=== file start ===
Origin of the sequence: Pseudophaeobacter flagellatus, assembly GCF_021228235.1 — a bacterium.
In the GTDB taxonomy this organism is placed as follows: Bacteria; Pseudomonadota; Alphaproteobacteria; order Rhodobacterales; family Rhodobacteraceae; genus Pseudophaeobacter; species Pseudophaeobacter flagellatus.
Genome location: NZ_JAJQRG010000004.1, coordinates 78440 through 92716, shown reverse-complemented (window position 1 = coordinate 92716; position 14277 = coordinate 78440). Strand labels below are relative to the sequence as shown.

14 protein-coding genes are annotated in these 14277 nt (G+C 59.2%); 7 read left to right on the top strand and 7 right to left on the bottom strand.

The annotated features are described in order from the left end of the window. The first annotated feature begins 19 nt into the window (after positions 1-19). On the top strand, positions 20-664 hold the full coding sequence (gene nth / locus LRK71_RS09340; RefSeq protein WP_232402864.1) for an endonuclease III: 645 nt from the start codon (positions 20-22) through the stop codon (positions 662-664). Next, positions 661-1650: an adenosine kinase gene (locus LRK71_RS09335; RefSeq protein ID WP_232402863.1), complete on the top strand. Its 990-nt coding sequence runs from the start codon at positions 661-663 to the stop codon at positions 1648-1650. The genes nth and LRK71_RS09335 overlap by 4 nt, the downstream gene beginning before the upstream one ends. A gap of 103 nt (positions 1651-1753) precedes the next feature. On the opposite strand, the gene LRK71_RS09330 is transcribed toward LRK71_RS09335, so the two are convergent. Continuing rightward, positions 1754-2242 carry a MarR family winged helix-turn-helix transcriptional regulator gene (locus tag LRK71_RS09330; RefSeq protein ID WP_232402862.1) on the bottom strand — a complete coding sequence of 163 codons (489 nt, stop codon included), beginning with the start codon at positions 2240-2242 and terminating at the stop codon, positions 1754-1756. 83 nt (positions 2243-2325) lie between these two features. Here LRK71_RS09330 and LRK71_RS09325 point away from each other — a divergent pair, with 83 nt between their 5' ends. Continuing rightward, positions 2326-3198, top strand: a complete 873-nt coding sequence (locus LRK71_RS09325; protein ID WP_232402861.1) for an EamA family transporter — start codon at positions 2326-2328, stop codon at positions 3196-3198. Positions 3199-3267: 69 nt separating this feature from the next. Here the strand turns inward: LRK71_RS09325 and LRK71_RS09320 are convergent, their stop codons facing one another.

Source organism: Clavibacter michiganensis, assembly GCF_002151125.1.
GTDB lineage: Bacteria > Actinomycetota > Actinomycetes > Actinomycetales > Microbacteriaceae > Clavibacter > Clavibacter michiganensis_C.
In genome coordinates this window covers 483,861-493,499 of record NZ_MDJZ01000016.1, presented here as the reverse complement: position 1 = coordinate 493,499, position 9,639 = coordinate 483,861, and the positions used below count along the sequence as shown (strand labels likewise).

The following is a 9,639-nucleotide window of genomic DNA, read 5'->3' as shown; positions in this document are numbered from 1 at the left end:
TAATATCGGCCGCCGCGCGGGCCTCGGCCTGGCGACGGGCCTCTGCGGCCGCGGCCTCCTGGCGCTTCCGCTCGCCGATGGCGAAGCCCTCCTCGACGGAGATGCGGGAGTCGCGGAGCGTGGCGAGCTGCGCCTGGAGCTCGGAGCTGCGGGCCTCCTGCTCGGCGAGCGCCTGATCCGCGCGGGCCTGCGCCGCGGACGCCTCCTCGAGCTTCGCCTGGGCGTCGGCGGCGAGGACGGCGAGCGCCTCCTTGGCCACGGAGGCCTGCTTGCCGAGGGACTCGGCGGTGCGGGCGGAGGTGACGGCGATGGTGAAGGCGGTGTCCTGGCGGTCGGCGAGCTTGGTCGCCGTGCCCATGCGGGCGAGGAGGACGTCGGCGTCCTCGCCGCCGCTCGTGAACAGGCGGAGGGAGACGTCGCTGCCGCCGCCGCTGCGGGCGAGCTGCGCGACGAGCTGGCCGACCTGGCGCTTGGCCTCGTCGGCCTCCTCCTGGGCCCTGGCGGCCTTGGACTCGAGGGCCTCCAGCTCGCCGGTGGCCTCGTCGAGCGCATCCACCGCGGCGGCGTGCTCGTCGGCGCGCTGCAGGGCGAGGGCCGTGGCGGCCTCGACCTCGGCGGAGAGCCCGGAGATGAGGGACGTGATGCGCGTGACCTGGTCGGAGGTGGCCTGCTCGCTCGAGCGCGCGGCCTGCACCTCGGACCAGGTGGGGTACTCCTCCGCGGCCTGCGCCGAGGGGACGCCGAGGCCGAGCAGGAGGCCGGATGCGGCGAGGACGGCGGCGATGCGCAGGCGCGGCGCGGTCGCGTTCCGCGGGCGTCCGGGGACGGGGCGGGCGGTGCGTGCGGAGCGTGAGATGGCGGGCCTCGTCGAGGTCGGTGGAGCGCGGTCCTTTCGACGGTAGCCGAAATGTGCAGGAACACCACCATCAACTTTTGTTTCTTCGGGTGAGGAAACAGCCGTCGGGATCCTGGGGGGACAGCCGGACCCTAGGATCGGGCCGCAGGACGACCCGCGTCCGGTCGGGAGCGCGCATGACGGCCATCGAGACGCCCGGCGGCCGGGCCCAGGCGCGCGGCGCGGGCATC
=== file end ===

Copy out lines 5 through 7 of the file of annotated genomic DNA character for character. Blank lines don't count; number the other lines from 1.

The annotated features are described in order from the left end of the window. The first annotated feature begins 19 nt into the window (after positions 1-19). On the top strand, positions 20-664 hold the full coding sequence (gene nth / locus LRK71_RS09340; RefSeq protein WP_232402864.1) for an endonuclease III: 645 nt from the start codon (positions 20-22) through the stop codon (positions 662-664). Next, positions 661-1650: an adenosine kinase gene (locus LRK71_RS09335; RefSeq protein ID WP_232402863.1), complete on the top strand. Its 990-nt coding sequence runs from the start codon at positions 661-663 to the stop codon at positions 1648-1650. The genes nth and LRK71_RS09335 overlap by 4 nt, the downstream gene beginning before the upstream one ends. A gap of 103 nt (positions 1651-1753) precedes the next feature. On the opposite strand, the gene LRK71_RS09330 is transcribed toward LRK71_RS09335, so the two are convergent. Continuing rightward, positions 1754-2242 carry a MarR family winged helix-turn-helix transcriptional regulator gene (locus tag LRK71_RS09330; RefSeq protein ID WP_232402862.1) on the bottom strand — a complete coding sequence of 163 codons (489 nt, stop codon included), beginning with the start codon at positions 2240-2242 and terminating at the stop codon, positions 1754-1756. 83 nt (positions 2243-2325) lie between these two features. Here LRK71_RS09330 and LRK71_RS09325 point away from each other — a divergent pair, with 83 nt between their 5' ends. Continuing rightward, positions 2326-3198, top strand: a complete 873-nt coding sequence (locus LRK71_RS09325; protein ID WP_232402861.1) for an EamA family transporter — start codon at positions 2326-2328, stop codon at positions 3196-3198. Positions 3199-3267: 69 nt separating this feature from the next. Here the strand turns inward: LRK71_RS09325 and LRK71_RS09320 are convergent, their stop codons facing one another.

Source organism: Clavibacter michiganensis, assembly GCF_002151125.1.
GTDB lineage: Bacteria > Actinomycetota > Actinomycetes > Actinomycetales > Microbacteriaceae > Clavibacter > Clavibacter michiganensis_C.